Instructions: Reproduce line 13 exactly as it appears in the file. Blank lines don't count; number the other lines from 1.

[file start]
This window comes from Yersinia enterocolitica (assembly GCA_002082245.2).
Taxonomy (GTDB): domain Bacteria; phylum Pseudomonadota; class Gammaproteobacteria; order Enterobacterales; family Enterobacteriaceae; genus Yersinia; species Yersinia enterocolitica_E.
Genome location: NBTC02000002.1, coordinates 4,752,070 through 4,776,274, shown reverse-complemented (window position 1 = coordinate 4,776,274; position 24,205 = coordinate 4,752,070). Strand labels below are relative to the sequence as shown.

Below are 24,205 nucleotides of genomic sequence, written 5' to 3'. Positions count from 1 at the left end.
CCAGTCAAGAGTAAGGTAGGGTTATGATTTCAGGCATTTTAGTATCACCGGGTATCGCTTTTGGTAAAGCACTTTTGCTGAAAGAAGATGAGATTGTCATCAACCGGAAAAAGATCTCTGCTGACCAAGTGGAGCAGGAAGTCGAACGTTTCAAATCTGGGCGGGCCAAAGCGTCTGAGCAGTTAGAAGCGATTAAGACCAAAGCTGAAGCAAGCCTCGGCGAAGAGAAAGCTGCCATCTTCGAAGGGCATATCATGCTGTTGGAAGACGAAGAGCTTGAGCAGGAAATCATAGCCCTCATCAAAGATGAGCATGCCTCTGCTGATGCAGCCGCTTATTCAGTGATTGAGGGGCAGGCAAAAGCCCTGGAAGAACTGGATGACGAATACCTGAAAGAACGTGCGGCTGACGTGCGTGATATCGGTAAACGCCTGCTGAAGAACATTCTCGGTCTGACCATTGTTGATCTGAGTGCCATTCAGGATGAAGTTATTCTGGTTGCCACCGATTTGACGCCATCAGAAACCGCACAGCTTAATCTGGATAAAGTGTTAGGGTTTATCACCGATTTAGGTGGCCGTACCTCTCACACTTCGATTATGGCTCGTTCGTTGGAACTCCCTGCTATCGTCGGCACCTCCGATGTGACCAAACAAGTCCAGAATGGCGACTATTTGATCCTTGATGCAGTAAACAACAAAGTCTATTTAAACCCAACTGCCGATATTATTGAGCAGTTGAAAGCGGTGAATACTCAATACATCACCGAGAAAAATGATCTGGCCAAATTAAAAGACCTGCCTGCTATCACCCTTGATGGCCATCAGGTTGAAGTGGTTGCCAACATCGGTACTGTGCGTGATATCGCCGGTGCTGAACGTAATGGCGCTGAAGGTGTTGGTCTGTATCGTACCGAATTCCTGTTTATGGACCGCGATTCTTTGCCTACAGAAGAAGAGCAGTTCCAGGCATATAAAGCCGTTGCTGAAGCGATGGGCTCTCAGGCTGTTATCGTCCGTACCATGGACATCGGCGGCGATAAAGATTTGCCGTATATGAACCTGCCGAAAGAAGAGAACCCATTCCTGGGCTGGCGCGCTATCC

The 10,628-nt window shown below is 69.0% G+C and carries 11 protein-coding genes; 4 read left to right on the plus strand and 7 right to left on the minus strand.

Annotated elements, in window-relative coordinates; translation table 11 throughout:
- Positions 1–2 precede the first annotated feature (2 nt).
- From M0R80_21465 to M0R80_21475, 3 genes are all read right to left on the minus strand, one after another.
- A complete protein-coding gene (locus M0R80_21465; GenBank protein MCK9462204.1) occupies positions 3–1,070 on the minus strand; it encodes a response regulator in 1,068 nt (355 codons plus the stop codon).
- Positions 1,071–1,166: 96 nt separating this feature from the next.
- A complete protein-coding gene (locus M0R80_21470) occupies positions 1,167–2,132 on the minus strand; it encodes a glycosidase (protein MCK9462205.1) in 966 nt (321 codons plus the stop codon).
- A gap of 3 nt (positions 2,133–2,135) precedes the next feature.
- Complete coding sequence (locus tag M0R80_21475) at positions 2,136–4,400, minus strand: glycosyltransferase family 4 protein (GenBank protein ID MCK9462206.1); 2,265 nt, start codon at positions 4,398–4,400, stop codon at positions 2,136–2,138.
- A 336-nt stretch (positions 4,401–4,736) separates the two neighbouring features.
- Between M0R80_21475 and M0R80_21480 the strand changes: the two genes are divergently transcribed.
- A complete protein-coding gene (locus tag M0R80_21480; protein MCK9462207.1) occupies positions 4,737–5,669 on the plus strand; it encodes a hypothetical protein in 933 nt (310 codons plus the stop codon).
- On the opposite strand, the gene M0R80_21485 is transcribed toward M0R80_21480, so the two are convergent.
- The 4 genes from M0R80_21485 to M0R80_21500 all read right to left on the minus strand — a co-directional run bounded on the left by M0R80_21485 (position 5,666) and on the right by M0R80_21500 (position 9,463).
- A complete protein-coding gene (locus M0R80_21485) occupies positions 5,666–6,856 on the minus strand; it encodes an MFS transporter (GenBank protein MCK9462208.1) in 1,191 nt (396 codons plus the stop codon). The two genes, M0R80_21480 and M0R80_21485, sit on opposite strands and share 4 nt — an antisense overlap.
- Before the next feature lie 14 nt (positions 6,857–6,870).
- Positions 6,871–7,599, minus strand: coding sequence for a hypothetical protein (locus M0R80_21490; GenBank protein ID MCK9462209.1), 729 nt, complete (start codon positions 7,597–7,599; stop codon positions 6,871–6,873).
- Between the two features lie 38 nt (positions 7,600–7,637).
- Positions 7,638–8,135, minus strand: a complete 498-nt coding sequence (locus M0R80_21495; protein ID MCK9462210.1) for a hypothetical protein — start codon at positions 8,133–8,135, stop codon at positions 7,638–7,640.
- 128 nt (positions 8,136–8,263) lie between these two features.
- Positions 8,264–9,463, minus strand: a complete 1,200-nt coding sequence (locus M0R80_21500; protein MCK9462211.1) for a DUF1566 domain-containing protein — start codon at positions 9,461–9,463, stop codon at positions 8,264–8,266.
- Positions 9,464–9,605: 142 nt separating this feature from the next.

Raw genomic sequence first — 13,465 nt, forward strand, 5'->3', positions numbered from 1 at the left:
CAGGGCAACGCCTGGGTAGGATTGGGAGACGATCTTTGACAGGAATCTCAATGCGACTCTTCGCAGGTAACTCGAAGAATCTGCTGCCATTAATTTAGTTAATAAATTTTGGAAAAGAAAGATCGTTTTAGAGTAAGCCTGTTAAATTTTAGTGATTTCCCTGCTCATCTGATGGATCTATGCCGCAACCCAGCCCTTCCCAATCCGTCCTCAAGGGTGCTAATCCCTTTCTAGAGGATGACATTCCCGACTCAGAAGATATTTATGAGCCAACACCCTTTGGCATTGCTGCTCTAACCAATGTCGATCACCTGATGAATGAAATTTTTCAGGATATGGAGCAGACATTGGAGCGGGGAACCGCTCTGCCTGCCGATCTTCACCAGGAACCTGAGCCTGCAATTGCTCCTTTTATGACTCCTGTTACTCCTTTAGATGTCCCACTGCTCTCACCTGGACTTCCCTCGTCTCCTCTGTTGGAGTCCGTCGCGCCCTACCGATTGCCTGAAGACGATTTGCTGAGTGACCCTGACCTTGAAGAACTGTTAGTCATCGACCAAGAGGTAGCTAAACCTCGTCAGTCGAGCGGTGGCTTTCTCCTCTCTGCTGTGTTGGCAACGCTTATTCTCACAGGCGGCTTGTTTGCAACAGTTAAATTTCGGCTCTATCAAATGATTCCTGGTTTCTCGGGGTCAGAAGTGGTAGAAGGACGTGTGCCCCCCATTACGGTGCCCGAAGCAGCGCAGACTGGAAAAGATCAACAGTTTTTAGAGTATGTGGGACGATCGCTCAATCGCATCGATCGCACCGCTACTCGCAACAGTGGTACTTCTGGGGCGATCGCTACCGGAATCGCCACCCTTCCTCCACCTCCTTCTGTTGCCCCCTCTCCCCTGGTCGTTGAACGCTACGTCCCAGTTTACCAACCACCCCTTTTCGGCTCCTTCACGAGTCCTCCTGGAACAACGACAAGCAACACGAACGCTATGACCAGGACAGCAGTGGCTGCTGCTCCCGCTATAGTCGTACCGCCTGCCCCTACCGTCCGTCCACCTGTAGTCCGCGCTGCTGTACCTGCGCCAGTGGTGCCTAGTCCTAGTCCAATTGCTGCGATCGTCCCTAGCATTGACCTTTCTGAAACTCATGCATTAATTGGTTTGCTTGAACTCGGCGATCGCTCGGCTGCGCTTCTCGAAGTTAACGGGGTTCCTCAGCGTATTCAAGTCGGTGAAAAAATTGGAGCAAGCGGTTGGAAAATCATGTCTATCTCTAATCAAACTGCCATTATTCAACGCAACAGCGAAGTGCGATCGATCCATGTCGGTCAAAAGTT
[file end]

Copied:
- A gap of 3 nt (positions 2,133–2,135) precedes the next feature.